Full-size keyboards have one problem: they’re big. We’ve seen roll-up pianos, but limp pieces of vinyl with membrane action aren’t much fun to play. Ever looked at your keyboard and just wished you could fold it up?



Inventor David Bubar thinks he’s got the answer. He’s patented a design for a fold-up keyboard, and has published the patent in hopes of generating interest. All the electronics for the keys and even a full-fledged synth action are there, but by dividing the instrument into modules with interconnecting sockets, Bubar claims you can fold his keyboard into an area a third its size. Suddenly, your 88-key mega-synth folds down to the size of those cheap two-octave keyboards.


There’s only the patent — no working prototype — but the designers will be at NAMM next week where CDM will be interviewing them. If you’re intrigued, or skeptical, or both, there’s a call for musicians at FoldupKeyboard.com, with forums and even an open call to join their development group.


Could this work? And will we ever see an actual product? Stay tuned. As for the various surveys asking if we like the idea, well, heck, yeah. Personally, I’d carry a keyboard with me everywhere if I could fold it into a backpack.


Image from the online patent:


  • Oystein

    :) Congratulations. A year ago I had the same idea, but did not proceed to the level of patent and so on. But this is great; With todays laptop computers you get a complete studio in your hand luggage, The only problem has been the keyboard! Now this is solved too!

    The only thing I would suggest, is to make the units 2 octaves in stead of one. The will make them 33 cm wide, which is about the size of a laptop. And the box will not be so high, then.

    Good luck! Hope to hear from you when this is in production.

    Best regards,
    Oystein Sevag
    composer / musician / producer

  • paulvg

    I guess no-one is interested in this keyboard: anyone hasn't noticed that the keys on the most right part of the keyboard are in the wrong order…
    I hope the inventor didn't used these drawings for his patent request.

  • Gino

    Try to make an version of 88 keys too.

    Good luck,

    Gino

  • Ty

    This idea came to me in a dream the other night. I was so frustrated trying to get any decent play out of that roll up keyboard I dreamt I took a circular saw to my Roland RD-150 to "portabalize" it. My idea was two halves, but 4 is good too. If this hits production, I will buy it. Otherwise I will have to peice my hundred pound roland back together each time I try to saw it in half and fit it in a suitcase.

  • Raymond

    I think it's a good idea, but what about the space between the peices? The keys need to overhang the connectors by just a little so that when the unit is assembled, there is no space between the keys on either side of the connector. According to the picture, it looks as if there is room for a whole other key in between each octave! (No good for those of us who don't see and go entirely by feel!)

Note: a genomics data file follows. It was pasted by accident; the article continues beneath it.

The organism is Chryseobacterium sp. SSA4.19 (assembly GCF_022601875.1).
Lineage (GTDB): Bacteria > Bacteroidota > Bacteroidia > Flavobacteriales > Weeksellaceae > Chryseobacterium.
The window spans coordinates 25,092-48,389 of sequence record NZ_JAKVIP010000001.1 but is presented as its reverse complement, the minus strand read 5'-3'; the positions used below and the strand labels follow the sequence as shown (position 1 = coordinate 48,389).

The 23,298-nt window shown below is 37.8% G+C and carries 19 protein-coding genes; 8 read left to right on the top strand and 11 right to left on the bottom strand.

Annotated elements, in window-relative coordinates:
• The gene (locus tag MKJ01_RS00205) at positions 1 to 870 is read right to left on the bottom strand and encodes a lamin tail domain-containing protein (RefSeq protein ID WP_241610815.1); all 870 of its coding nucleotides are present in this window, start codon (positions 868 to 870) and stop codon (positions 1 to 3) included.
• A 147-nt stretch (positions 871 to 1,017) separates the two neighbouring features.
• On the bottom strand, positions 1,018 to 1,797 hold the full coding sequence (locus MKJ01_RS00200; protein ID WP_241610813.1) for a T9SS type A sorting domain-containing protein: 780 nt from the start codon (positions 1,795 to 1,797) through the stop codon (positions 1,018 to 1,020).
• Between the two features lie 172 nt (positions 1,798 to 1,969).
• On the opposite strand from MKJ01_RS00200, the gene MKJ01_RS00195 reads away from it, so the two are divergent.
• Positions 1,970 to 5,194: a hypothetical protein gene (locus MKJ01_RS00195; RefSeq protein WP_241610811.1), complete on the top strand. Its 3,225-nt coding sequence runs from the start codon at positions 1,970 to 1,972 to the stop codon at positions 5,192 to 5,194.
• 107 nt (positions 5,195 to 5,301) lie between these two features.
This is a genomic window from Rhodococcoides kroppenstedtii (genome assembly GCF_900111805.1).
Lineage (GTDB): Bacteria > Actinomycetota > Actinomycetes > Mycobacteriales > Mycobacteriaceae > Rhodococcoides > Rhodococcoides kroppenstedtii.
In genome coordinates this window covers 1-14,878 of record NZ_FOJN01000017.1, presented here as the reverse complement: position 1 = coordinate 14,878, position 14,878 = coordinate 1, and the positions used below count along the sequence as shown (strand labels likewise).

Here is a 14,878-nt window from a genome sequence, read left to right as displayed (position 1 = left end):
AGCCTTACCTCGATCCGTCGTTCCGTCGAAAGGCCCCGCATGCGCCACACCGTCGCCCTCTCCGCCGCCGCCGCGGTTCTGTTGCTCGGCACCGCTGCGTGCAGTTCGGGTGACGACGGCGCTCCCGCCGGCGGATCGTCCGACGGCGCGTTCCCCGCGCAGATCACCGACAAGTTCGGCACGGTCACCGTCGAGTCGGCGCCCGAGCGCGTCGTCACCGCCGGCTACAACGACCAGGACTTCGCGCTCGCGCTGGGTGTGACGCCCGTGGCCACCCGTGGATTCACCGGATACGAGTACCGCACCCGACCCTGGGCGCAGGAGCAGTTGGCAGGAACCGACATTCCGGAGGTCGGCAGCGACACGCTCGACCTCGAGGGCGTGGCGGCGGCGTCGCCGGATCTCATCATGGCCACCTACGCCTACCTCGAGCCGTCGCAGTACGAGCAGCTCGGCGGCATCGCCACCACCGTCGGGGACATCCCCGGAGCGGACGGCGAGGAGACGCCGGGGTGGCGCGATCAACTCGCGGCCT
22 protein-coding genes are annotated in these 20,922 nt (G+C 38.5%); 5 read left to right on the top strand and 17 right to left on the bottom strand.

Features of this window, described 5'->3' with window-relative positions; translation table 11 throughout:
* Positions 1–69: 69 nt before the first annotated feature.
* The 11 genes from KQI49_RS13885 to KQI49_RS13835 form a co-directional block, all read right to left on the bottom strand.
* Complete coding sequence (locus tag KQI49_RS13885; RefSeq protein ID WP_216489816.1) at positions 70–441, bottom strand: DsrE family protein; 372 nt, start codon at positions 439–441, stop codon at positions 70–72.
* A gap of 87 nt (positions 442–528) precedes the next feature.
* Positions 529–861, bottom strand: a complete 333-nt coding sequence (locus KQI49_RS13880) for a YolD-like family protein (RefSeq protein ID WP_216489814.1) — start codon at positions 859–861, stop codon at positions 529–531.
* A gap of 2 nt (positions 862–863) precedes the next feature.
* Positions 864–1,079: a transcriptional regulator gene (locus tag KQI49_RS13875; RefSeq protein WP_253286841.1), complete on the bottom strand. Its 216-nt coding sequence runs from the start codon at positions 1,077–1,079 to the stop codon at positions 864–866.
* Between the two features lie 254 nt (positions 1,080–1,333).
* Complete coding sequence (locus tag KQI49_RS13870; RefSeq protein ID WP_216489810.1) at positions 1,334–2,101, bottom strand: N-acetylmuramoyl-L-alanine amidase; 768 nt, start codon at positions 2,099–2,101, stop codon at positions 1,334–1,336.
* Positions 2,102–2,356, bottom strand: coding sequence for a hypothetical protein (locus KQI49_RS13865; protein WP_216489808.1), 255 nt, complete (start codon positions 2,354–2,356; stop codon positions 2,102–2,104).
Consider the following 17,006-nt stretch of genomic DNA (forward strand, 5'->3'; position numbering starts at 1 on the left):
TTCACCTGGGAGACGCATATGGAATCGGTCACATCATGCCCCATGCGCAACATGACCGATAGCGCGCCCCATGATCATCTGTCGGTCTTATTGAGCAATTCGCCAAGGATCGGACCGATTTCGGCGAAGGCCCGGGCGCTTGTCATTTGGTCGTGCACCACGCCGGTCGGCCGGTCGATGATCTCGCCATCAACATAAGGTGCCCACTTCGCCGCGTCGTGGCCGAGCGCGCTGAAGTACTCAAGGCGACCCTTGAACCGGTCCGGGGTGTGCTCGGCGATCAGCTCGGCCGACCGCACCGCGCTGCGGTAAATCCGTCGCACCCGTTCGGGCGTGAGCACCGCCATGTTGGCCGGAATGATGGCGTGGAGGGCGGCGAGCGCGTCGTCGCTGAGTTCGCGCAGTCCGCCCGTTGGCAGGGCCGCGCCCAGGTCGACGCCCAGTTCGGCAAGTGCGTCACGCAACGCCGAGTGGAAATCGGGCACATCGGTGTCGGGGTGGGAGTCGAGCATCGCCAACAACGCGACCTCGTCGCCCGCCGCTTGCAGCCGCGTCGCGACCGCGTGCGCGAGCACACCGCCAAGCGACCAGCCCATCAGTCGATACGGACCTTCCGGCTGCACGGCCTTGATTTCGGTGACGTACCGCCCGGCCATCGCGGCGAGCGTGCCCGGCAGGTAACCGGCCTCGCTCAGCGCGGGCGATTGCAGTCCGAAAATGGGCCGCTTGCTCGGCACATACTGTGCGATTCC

• Andre

    Hi, My name is Andre, I hope your Idea flys, and gose well.

    I have looked, and don reserch on the oll up pianos, and they eather have few keys as manny

    as 37, or 61. I only found one that can even use a sastain peddle for true playing, and it only has 49 keys.

    I like your Idea better, also because I have read that the roll up idea is not good for your hads anny way.

    I have bought one fold up piano by Kawasaki, but the keys are to tinny, and there are ony 32 keys.

    so, good luck getting it off the groud.

    I would want to know when you do.

    Andre

  • DERIK

    I THINK IT WOULD BE A GOOD IDEA FOR ALL MUSICIANS WHO TRAVEL ALOT. I HAVE A PRIVIA 100 & ITS HEAVY TO CARRY AROUND UNLESS YOU HAVE A CAR OR VAN. IT WOUILD HELP A GREAT DEAL. I HOPE IT COMES OFF THE GROUND & WORKS. YOU WOULD SELL ALOT OF THEM.

  • http://donaldpatriquin.com DONALD PATRIQUIN

    This is a wonderful idea – I had it myself years ago but as everyone know it't the perseverent who get things into reality. I note that the fourth module is incorrect (how do things like this happen?) and that there could be a larger than normal spacing between modules, resulting in errors in playing/entering music.

    I would DEFINITELY buy one to take on trips that involve an airplane. KEEP AT IT, Dave! Donald Patriquin, composer

  • Paul Rasmussen

    As in previous comments, what a great idea and one that I've pondered on with a fellow keyboardist. You have thankfully taken it to at least the stage of a patent. I would again point out the errors in the drawings, but I'm sure when it's at the Prototype stage, those things will become obvious.

    Keyboardist all over the world are waiting! Is there an update on the project available?

    Thanks,

    Paul

  • http://www.notejuste.com Andrew

    Looks good, but would be an arse to get together with enough lateral flexibility to act like a proper keyboard. I favour a hinged system where the keyboard folds up in the middle and down at the ends, so that when assembled the weight of the unit holds the halves close together.